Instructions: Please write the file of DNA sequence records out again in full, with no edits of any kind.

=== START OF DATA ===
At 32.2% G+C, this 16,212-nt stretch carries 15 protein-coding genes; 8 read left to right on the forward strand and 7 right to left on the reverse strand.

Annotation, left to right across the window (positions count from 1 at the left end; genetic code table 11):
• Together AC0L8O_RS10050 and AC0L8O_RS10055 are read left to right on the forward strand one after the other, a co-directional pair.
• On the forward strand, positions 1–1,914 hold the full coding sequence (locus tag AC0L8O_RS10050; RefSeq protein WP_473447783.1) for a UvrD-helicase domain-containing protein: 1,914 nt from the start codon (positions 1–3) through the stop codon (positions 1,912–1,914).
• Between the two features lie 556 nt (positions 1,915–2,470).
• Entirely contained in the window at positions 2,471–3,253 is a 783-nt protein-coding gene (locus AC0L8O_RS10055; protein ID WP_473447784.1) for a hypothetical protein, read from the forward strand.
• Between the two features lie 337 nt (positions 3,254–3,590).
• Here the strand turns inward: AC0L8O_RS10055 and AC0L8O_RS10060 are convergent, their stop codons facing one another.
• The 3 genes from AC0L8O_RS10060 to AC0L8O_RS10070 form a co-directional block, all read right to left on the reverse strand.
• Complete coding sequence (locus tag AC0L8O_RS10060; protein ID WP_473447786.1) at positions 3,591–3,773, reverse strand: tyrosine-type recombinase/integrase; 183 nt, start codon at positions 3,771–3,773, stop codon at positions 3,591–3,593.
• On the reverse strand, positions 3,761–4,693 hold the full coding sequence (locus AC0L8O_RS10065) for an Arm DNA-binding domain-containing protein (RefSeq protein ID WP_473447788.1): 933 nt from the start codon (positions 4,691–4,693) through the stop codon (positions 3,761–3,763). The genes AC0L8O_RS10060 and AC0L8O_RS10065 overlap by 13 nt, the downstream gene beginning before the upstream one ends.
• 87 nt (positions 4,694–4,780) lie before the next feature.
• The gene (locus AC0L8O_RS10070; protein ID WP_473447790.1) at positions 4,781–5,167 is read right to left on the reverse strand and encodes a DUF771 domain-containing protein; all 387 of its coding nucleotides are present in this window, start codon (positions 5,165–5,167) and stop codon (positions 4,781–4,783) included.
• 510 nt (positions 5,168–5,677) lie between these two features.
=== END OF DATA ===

At 32.2% G+C, this 16,212-nt stretch carries 15 protein-coding genes; 8 read left to right on the forward strand and 7 right to left on the reverse strand.

Annotation, left to right across the window (positions count from 1 at the left end; genetic code table 11):
• Together AC0L8O_RS10050 and AC0L8O_RS10055 are read left to right on the forward strand one after the other, a co-directional pair.
• On the forward strand, positions 1–1,914 hold the full coding sequence (locus tag AC0L8O_RS10050; RefSeq protein WP_473447783.1) for a UvrD-helicase domain-containing protein: 1,914 nt from the start codon (positions 1–3) through the stop codon (positions 1,912–1,914).
• Between the two features lie 556 nt (positions 1,915–2,470).
• Entirely contained in the window at positions 2,471–3,253 is a 783-nt protein-coding gene (locus AC0L8O_RS10055; protein ID WP_473447784.1) for a hypothetical protein, read from the forward strand.
• Between the two features lie 337 nt (positions 3,254–3,590).
• Here the strand turns inward: AC0L8O_RS10055 and AC0L8O_RS10060 are convergent, their stop codons facing one another.
• The 3 genes from AC0L8O_RS10060 to AC0L8O_RS10070 form a co-directional block, all read right to left on the reverse strand.
• Complete coding sequence (locus tag AC0L8O_RS10060; protein ID WP_473447786.1) at positions 3,591–3,773, reverse strand: tyrosine-type recombinase/integrase; 183 nt, start codon at positions 3,771–3,773, stop codon at positions 3,591–3,593.
• On the reverse strand, positions 3,761–4,693 hold the full coding sequence (locus AC0L8O_RS10065) for an Arm DNA-binding domain-containing protein (RefSeq protein ID WP_473447788.1): 933 nt from the start codon (positions 4,691–4,693) through the stop codon (positions 3,761–3,763). The genes AC0L8O_RS10060 and AC0L8O_RS10065 overlap by 13 nt, the downstream gene beginning before the upstream one ends.
• 87 nt (positions 4,694–4,780) lie before the next feature.
• The gene (locus AC0L8O_RS10070; protein ID WP_473447790.1) at positions 4,781–5,167 is read right to left on the reverse strand and encodes a DUF771 domain-containing protein; all 387 of its coding nucleotides are present in this window, start codon (positions 5,165–5,167) and stop codon (positions 4,781–4,783) included.
• 510 nt (positions 5,168–5,677) lie between these two features.